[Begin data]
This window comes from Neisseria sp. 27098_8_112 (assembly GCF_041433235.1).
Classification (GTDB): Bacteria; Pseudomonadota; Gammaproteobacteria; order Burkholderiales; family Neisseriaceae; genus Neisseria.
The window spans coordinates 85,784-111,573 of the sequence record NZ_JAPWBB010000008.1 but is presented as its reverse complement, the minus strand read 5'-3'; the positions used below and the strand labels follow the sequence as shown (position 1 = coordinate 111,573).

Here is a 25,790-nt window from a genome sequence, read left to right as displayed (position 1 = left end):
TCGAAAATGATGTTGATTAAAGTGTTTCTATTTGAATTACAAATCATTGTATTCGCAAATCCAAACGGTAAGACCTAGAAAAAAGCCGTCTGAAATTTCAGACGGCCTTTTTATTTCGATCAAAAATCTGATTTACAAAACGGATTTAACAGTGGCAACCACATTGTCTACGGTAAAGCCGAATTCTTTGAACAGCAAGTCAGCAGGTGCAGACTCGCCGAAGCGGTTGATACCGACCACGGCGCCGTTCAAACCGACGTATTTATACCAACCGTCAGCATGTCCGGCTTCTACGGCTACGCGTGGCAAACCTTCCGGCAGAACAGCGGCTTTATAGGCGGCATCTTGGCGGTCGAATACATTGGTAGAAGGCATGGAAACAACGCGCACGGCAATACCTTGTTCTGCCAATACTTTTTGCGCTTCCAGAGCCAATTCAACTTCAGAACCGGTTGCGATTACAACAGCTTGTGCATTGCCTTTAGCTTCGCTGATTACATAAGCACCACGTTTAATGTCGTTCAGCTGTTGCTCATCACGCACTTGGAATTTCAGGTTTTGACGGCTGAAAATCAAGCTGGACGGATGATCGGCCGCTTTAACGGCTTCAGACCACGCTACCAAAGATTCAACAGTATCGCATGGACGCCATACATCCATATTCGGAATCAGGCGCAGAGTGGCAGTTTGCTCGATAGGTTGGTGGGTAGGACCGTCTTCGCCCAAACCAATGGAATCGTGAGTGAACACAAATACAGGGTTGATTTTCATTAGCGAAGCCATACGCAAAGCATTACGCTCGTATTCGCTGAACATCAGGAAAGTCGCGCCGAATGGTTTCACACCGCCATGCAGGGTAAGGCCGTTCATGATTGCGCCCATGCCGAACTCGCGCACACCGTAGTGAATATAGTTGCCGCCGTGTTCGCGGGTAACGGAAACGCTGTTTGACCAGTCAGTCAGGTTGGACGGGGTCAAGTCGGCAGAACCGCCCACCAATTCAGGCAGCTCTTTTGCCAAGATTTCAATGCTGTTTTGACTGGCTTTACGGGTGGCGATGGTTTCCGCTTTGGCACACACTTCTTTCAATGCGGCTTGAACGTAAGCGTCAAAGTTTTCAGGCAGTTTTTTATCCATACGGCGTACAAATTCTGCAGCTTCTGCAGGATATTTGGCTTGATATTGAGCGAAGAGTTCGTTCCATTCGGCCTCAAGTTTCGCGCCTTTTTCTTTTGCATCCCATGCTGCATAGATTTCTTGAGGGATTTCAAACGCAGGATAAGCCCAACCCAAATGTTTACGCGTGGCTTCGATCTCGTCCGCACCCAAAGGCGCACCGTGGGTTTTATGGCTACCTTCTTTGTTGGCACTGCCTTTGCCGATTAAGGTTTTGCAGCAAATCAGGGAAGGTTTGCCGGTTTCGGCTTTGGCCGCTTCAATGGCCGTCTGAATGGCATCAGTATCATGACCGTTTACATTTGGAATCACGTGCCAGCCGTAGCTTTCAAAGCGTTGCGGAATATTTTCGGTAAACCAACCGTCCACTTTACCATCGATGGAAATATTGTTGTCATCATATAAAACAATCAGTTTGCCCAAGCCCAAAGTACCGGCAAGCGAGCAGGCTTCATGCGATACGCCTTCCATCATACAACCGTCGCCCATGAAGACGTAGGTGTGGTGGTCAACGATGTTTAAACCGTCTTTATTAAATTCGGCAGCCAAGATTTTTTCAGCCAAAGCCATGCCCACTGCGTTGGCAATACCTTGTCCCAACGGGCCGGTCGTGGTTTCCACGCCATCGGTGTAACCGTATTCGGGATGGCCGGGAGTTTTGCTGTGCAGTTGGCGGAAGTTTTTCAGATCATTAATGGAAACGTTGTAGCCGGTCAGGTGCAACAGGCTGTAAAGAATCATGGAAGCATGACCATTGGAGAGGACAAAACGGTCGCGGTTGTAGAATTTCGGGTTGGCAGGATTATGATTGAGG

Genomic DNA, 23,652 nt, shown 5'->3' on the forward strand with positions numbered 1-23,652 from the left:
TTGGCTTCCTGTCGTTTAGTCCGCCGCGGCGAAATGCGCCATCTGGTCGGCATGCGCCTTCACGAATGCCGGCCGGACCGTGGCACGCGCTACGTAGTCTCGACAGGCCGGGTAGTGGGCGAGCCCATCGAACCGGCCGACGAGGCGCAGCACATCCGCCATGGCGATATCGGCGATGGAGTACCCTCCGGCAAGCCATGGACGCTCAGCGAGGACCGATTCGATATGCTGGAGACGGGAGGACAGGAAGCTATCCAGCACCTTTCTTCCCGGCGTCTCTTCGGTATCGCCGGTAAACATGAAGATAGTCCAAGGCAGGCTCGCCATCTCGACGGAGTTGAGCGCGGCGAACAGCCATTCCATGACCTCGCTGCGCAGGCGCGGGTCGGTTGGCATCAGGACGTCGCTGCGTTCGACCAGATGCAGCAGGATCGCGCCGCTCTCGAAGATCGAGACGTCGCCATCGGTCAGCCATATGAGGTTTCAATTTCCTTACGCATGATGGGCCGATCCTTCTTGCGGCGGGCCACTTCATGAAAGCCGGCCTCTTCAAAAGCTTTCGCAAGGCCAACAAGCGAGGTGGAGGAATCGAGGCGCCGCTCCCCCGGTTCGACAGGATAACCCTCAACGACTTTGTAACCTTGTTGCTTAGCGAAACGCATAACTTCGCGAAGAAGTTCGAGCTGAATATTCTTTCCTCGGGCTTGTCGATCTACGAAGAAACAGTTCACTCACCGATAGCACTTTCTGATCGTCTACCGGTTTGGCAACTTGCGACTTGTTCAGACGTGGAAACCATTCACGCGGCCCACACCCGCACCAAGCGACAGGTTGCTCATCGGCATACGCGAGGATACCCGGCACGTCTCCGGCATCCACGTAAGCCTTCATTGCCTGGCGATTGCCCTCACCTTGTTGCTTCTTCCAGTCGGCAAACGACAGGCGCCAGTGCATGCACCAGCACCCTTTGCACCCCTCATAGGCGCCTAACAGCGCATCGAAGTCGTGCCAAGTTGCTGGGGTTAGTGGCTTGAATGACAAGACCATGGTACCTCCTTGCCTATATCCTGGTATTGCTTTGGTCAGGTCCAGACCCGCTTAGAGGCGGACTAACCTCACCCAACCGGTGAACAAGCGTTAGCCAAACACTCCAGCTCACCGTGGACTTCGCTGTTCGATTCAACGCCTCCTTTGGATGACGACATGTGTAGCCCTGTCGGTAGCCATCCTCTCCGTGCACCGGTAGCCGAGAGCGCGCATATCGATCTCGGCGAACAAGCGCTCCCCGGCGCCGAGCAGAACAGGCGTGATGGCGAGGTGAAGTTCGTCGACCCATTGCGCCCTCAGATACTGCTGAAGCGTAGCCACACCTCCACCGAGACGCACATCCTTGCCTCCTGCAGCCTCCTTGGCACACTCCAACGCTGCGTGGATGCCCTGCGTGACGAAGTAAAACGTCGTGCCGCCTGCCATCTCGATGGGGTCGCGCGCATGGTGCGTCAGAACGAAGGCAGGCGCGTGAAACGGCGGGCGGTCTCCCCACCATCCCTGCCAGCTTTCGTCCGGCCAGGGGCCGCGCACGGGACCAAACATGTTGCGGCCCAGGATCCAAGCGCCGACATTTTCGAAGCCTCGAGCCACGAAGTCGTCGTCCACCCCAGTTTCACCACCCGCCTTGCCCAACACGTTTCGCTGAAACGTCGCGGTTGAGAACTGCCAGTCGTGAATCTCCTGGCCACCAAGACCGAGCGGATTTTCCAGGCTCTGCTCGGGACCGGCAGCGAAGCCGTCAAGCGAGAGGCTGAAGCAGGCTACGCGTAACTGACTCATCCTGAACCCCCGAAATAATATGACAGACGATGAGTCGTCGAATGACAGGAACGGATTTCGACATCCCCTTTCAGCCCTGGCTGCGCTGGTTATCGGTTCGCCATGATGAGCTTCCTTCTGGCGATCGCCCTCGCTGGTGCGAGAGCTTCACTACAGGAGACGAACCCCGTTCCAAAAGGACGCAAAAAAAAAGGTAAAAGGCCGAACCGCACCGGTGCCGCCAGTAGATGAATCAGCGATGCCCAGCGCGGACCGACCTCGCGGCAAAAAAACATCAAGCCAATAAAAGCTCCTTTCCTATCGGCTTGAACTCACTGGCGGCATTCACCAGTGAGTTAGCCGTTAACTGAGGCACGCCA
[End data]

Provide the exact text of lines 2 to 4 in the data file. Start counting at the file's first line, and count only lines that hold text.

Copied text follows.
Classification (GTDB): Bacteria; Pseudomonadota; Gammaproteobacteria; order Burkholderiales; family Neisseriaceae; genus Neisseria.
The window spans coordinates 85,784-111,573 of the sequence record NZ_JAPWBB010000008.1 but is presented as its reverse complement, the minus strand read 5'-3'; the positions used below and the strand labels follow the sequence as shown (position 1 = coordinate 111,573).

Here is a 25,790-nt window from a genome sequence, read left to right as displayed (position 1 = left end):